At the court this afternoon George Corfield, a private in the 45th Regiment, was charged with wilfully damaging a window at the “Viscount Hardinge” public-house, New Brompton. Mr Croneen said the prisoner, who was tipsy, wanted to force his way into the public- house, and on him trying to prevent him, the prisoner in the struggle broke a window. Mr Guise told the prosecutor he must proceed against the accused in a civil court, and discharged the prisoner.


Mexborough and Swinton Times, December 6, 1929.

Obituary. Mr. Abel Lee. Former Dearne Valley Footballer.

Abel Lee 1929

The death of Mr Abel Lee, formerly of Wombwell, as occurred at Guy’s Hospital London, in his 45th year.

Mr Lee was born at Rawmarsh, but lived a good deal of his early life in Wombwell, and was employed at Cottonwood Colliery till he took up football as a career.

He started playing with Dearne Valley, a former Wombwell Junior club, but at the age of 19 was “spotted” by Grimsby and join them as professional.

He played with them for a number of years, at the same time as such well known old players from this area as Tommy Hakin, Charles Bisby and Willie Hargreaves were members of the team.

Later he went to Gillingham and before the war was for a spell that club’s regular centre-half. After his retirement from the game he became licensee of the "Viscount Hardinge Arms," High Street, Gillingham.

He leaves a widow. Two sisters of Mr. Lee still resident in this district: Mrs. Moore 16 Frederick St, Mexborough and Mrs. Maggie Bristow of West Melton.

At the interment, at Gillingham New Cemetery, there was a large attendance of former football associates of Freemasons and Buffaloes, in addition to tile family mourners.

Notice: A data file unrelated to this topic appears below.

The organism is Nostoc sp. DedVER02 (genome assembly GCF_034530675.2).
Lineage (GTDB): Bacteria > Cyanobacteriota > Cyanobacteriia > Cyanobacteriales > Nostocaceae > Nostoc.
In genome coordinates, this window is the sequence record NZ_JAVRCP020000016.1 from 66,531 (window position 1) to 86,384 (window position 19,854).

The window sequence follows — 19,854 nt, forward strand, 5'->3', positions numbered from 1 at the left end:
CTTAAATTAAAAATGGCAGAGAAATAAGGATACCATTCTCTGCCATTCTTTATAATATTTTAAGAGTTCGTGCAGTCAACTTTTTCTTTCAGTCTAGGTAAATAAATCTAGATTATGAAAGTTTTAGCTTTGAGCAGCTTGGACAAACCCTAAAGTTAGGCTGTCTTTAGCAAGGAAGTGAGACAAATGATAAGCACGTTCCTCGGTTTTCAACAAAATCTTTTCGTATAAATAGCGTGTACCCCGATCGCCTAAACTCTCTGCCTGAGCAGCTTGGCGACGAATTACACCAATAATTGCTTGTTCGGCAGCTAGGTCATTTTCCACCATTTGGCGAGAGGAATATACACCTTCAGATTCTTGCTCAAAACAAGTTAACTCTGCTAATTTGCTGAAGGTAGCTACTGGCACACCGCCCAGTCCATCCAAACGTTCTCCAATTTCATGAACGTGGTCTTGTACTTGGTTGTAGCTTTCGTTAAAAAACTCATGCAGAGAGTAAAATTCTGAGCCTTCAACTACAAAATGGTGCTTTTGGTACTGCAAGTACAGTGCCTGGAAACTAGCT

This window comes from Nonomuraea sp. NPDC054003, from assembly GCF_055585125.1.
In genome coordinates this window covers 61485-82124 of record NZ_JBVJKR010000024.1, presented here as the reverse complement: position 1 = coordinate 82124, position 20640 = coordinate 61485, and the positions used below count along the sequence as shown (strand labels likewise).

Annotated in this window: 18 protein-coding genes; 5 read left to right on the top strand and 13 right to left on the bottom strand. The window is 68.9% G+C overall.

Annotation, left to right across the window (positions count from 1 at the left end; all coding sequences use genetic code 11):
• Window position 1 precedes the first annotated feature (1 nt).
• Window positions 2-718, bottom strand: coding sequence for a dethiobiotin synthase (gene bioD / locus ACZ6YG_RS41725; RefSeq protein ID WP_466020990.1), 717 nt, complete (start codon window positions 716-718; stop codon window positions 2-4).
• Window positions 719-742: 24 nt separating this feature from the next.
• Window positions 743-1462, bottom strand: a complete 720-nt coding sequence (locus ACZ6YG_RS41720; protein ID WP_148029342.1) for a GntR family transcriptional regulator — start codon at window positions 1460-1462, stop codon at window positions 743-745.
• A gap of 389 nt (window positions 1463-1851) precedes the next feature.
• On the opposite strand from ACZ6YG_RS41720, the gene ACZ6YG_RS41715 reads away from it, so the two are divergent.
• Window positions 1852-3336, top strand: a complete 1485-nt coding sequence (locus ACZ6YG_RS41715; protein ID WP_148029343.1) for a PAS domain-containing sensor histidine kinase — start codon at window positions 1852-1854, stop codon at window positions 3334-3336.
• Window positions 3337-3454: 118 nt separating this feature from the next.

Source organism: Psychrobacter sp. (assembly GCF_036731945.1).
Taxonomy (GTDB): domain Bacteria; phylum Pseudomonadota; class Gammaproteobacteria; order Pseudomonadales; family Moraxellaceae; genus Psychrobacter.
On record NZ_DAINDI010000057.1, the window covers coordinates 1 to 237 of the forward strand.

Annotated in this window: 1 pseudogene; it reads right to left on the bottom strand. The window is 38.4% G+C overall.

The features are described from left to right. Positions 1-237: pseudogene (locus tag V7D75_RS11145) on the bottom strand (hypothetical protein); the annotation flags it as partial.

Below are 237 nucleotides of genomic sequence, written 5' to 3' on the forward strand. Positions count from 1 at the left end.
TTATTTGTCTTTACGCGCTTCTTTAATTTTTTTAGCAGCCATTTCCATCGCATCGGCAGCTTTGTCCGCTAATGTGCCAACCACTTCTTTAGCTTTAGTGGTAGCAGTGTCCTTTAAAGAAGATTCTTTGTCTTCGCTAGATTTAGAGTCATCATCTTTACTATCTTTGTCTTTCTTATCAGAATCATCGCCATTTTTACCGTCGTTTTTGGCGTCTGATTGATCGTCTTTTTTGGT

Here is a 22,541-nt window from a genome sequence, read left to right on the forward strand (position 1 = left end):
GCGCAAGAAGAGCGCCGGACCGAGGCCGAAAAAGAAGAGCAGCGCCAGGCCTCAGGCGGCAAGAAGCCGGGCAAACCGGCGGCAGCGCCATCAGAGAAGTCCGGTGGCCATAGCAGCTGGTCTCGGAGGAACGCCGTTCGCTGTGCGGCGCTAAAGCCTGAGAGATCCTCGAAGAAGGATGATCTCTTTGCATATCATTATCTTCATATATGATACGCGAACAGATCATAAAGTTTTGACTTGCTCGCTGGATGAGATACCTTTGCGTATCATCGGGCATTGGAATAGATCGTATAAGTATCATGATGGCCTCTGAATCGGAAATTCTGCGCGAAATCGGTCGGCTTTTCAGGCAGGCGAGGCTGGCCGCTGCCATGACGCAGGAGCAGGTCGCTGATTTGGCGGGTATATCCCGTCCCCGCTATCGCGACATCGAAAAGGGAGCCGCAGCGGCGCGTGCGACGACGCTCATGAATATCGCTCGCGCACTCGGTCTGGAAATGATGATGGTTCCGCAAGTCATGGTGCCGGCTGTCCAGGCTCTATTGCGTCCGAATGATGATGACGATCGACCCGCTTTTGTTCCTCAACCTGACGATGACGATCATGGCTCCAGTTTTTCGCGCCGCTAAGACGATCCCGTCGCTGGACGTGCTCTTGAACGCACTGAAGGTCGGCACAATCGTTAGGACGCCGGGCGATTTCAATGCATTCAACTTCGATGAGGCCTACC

Among the floral tributes, which included wreaths from Masonic and Buffalo Lodges and the Gillingham football team, the most striking was a representation of a football field with the team in position, but the centre half position vacant, “from a few playing associates.”


Abel Evans Lee, had previously been a professional footballer for Grimsby Town (1906-11), before moving to New Brompton in 1911 and continued to play for the Kent club after they changed their name to Gillingham FC in 1912. He died on 14 Nov 1929. Highly likely that he became landlord soon after finishing his playing career in 1920.

At Grimsby he rejoiced in the nickname of ‘Chopper’ Lee, due to his uncompromising playing style!

Info by Dave Wherry.


Local knowledge, further pictures, and licensee information would be appreciated.

I will be adding the historical information when I find or are sent it, but this project is a very big one, and I do not know when or where the information will come from.

All emails are answered.



CRONEEN Walter 1813-22+

CRONEEN William O 1851-1903+ (also brickmaker age 54 in 1881Census) Kelly's 1903

LEE Abel Evans 1929 dec'd

HAWKES Edward 1938+


Kelly's 1903From the Kelly's Directory 1903



If anyone should have any further information, or indeed any pictures or photographs of the above licensed premises, please email:-